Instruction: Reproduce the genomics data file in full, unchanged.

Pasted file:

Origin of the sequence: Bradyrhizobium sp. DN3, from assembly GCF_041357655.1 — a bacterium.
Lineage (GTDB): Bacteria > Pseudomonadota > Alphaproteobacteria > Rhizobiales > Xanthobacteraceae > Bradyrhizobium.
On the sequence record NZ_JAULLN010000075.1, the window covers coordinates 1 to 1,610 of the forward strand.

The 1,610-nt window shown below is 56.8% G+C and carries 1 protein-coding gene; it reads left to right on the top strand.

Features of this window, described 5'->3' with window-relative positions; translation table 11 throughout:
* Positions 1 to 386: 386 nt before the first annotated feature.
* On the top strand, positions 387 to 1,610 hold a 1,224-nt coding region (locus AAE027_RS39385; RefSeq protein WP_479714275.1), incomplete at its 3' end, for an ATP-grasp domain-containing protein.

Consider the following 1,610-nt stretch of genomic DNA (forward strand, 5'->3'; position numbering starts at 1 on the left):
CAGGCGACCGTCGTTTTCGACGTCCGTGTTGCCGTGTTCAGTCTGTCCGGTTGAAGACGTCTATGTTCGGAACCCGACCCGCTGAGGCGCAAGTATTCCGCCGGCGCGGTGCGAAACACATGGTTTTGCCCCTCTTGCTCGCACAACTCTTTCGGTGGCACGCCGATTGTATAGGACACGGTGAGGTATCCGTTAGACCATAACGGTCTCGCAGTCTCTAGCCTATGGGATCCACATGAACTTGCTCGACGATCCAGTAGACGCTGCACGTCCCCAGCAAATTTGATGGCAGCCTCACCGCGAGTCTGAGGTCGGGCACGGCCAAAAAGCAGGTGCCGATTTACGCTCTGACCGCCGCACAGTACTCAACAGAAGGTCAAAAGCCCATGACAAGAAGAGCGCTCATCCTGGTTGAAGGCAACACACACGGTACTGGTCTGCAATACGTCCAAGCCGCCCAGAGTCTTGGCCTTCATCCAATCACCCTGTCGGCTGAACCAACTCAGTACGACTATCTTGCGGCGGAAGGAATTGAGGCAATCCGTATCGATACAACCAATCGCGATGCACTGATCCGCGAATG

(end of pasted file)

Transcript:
Origin of the sequence: Bradyrhizobium sp. DN3, from assembly GCF_041357655.1 — a bacterium.
Lineage (GTDB): Bacteria > Pseudomonadota > Alphaproteobacteria > Rhizobiales > Xanthobacteraceae > Bradyrhizobium.
On the sequence record NZ_JAULLN010000075.1, the window covers coordinates 1 to 1,610 of the forward strand.

The 1,610-nt window shown below is 56.8% G+C and carries 1 protein-coding gene; it reads left to right on the top strand.

Features of this window, described 5'->3' with window-relative positions; translation table 11 throughout:
* Positions 1 to 386: 386 nt before the first annotated feature.
* On the top strand, positions 387 to 1,610 hold a 1,224-nt coding region (locus AAE027_RS39385; RefSeq protein WP_479714275.1), incomplete at its 3' end, for an ATP-grasp domain-containing protein.

Consider the following 1,610-nt stretch of genomic DNA (forward strand, 5'->3'; position numbering starts at 1 on the left):
CAGGCGACCGTCGTTTTCGACGTCCGTGTTGCCGTGTTCAGTCTGTCCGGTTGAAGACGTCTATGTTCGGAACCCGACCCGCTGAGGCGCAAGTATTCCGCCGGCGCGGTGCGAAACACATGGTTTTGCCCCTCTTGCTCGCACAACTCTTTCGGTGGCACGCCGATTGTATAGGACACGGTGAGGTATCCGTTAGACCATAACGGTCTCGCAGTCTCTAGCCTATGGGATCCACATGAACTTGCTCGACGATCCAGTAGACGCTGCACGTCCCCAGCAAATTTGATGGCAGCCTCACCGCGAGTCTGAGGTCGGGCACGGCCAAAAAGCAGGTGCCGATTTACGCTCTGACCGCCGCACAGTACTCAACAGAAGGTCAAAAGCCCATGACAAGAAGAGCGCTCATCCTGGTTGAAGGCAACACACACGGTACTGGTCTGCAATACGTCCAAGCCGCCCAGAGTCTTGGCCTTCATCCAATCACCCTGTCGGCTGAACCAACTCAGTACGACTATCTTGCGGCGGAAGGAATTGAGGCAATCCGTATCGATACAACCAATCGCGATGCACTGATCCGCGAATG